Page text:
Kangding Ray – ULTRACHROMA Review – Monument

Written by on July 15, 2022


Colour is not always immediately associated with techno. Descriptors such as “pitch-black”, “grayscale” and so forth are commonly used as adjectives to describe the music, even seen as superlatives. ULTRACHROMA, the latest album from Kangding Ray on his own ara imprint, is a refreshing clean break from these ideas that delivers a lush and bright foray into the outer reaches of dance music. It’s a surprising sound from an artist whose releases on raster-noton and Stroboscopic Artefacts perfectly fit in with the predominantly dark, monochrome aesthetics of the labels. What hasn’t changed is the elaborate level of detail in the production, creating tracks that feel like they’re composed of sequences of minute audio sculptures.

A big influence in the sound of the album seems to be Berlin school progressive electronic, as dreamy synth arpeggios and driving bass lines abound which bring to mind the motorik pulse of the scene. As well, the timbres and textures of the music are reminiscent of the current crop of experimentalists playing with deconstructions of dance music like Caterina Barbieri, Holly Hearndon or Barker. Taking this into consideration, it must be said that this album is definitely not a collection of ambient pieces, and except for the middle section composed of the short interlude “Neo Rouge” and the beatless bleeps and bass of “Pearls & Lichens”, most of the tracks here could fit into the playlists of more adventurous DJs.

The low-end of the album is consistently impressive, both in its depth and how it’s utilized, creating a grounding effect that lets the mostly higher register melodic elements wander further, knowing that the structure of the track is solid, avoiding the cliches of directionless progressive music. This can be seen from the get-go on “Mauve Deepens”, which reins in a sparse, skittering intro after a few minutes with a particularly deep bass motif that then allows percussion to develop before dropping out and returning to formlessness for an outro. Similar ideas can be seen across the album, “Twilight Seven” pairs a bass pulse from which the heartbeat of a kick drum is slowly developed with a breakbeat, while “Antiblau” uses big bass drops to break up the melancholic pads and rambling synth bleeps that make up the rest of the track.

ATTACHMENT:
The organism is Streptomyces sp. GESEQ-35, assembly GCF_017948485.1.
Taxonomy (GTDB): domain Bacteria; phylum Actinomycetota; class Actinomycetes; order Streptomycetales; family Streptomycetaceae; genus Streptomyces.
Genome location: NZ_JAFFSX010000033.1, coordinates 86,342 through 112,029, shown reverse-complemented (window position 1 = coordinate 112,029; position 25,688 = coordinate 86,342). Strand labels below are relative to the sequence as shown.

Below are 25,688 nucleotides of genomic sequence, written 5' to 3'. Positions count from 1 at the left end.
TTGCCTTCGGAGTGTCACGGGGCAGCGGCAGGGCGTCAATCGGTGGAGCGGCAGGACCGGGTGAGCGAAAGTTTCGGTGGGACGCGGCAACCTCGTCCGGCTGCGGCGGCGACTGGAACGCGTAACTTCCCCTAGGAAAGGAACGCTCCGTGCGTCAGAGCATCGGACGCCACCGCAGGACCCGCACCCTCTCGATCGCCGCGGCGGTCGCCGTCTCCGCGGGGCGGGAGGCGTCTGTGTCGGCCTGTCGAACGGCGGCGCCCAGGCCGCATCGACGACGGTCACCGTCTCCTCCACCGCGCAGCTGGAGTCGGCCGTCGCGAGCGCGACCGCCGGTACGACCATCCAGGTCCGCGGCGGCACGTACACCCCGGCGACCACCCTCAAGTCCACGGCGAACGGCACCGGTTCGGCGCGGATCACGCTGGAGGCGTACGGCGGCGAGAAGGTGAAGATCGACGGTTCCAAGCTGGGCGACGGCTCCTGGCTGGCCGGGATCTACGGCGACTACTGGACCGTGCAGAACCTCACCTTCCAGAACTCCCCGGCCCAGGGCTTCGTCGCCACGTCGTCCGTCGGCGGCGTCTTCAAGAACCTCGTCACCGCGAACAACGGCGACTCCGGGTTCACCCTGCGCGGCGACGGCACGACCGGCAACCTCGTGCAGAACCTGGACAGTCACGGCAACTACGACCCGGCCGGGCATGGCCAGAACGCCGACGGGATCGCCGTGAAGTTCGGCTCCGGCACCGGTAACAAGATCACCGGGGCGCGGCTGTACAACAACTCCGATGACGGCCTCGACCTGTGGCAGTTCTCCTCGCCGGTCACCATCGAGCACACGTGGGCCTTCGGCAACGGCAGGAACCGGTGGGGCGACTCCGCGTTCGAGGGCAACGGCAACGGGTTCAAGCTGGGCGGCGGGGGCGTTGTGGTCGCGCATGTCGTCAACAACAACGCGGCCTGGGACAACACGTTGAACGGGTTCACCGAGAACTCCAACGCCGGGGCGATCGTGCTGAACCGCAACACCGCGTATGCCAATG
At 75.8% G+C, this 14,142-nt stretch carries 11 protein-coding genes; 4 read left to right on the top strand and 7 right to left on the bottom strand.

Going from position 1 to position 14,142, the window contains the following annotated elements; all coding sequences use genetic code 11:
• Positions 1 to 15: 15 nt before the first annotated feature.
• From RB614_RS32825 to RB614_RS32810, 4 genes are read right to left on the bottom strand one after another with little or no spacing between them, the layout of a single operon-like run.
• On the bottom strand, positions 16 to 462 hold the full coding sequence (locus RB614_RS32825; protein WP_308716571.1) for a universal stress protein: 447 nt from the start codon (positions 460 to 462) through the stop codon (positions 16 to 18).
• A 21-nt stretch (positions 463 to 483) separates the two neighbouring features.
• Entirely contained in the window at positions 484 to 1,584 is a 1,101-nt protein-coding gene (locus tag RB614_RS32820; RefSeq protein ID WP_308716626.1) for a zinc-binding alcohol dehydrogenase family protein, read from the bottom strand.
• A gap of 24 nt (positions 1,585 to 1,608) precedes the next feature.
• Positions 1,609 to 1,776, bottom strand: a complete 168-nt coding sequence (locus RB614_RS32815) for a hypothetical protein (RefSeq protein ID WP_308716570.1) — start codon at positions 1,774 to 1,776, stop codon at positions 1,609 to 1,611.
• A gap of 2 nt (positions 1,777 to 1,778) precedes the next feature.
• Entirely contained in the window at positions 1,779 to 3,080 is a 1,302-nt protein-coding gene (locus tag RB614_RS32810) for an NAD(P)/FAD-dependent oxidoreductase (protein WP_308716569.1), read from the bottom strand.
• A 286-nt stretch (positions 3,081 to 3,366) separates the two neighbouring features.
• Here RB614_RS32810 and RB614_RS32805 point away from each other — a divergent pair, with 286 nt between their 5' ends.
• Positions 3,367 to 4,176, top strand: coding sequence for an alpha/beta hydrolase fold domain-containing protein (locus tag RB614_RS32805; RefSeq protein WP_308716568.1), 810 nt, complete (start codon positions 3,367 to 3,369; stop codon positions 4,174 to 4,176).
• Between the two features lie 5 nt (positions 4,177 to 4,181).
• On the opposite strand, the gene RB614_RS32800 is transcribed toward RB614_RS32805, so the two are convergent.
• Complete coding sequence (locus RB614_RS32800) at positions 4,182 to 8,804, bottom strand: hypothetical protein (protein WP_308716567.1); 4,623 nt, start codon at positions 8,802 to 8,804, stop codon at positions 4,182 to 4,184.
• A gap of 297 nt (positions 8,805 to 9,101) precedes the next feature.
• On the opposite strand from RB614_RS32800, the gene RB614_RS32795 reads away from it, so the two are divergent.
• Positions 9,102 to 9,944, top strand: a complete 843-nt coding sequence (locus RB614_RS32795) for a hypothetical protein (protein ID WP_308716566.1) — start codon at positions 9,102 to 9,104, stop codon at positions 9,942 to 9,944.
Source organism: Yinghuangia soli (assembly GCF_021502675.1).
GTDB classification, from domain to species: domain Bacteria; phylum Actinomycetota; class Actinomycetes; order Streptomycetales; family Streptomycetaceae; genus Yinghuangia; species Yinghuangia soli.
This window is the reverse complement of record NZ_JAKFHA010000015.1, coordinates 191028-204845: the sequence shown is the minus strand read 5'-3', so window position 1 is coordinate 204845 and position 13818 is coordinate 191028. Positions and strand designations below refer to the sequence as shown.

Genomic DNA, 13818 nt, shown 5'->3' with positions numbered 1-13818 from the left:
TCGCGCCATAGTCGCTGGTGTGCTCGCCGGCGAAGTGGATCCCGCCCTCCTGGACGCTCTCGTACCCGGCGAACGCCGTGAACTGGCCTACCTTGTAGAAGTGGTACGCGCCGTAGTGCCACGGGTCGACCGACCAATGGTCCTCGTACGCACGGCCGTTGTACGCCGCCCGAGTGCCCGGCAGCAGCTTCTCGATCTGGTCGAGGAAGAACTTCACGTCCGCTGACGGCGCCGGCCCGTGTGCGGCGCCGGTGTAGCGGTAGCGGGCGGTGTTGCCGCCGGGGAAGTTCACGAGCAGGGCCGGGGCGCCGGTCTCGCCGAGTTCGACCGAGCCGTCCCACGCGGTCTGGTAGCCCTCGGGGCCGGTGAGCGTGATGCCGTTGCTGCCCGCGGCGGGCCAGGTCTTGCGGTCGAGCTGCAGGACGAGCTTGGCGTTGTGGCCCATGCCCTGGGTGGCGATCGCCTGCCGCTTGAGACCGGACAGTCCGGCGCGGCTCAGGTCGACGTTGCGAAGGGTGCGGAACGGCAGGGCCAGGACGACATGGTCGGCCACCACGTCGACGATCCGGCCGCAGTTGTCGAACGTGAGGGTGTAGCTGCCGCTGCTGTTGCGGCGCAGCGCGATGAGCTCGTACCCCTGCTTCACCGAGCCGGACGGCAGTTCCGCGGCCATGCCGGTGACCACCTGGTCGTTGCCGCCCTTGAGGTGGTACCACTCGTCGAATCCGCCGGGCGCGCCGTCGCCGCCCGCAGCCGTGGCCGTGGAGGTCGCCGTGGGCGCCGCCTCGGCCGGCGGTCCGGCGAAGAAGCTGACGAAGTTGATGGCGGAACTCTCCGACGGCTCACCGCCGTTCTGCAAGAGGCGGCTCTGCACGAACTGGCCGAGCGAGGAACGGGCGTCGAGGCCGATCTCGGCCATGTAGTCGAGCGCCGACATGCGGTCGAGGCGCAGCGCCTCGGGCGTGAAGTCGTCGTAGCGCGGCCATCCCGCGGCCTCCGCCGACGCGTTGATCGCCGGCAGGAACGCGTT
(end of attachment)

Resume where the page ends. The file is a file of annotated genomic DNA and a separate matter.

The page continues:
While generally colorful and warm, there is an undercurrent of darkness present on ULTRACHROMA, especially on the latter half of the album. The aforementioned “Antiblau” has a distinct sadness to it, and “Pervinca Lucente” is quite dark with its tense breakbeats, forlorn, dissonant synths and acid warbles, making it clear that this is still the same producer behind tracks like “Pruitt Igoe” or “Athem”. The album closer, “Sage Aqua”, on the other hand is a cathartic summation of the ideas behind the album, taking the listener back into the blissful sounds of the last 45 minutes. ULTRACHROMA is a fascinating blend of danceable physicality and ethereal beauty that comes together to create a standout release of progressive music.

ULTRACHROMA is out now on vinyl and digital from ara’s Bandcamp



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